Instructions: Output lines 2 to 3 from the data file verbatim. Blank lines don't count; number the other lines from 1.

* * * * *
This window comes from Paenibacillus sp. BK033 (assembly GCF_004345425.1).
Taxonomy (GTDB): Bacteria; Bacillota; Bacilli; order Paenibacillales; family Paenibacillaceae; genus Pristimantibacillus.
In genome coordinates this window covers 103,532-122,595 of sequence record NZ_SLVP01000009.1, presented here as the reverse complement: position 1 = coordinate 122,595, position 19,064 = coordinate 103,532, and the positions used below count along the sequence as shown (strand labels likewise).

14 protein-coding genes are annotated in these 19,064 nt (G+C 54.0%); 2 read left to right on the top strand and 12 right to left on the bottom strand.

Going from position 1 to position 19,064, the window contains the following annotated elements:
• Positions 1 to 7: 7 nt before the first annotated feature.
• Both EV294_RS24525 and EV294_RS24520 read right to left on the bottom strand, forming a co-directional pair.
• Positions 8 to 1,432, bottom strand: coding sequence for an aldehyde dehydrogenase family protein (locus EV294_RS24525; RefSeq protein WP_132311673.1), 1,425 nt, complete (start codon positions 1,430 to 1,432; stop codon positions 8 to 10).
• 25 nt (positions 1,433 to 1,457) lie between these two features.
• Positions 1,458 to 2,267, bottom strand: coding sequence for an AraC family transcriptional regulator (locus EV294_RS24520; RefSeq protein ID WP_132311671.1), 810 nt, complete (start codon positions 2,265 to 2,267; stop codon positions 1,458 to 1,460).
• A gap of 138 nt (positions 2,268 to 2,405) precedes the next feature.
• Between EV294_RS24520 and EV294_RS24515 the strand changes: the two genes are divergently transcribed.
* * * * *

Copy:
Taxonomy (GTDB): Bacteria; Bacillota; Bacilli; order Paenibacillales; family Paenibacillaceae; genus Pristimantibacillus.
In genome coordinates this window covers 103,532-122,595 of sequence record NZ_SLVP01000009.1, presented here as the reverse complement: position 1 = coordinate 122,595, position 19,064 = coordinate 103,532, and the positions used below count along the sequence as shown (strand labels likewise).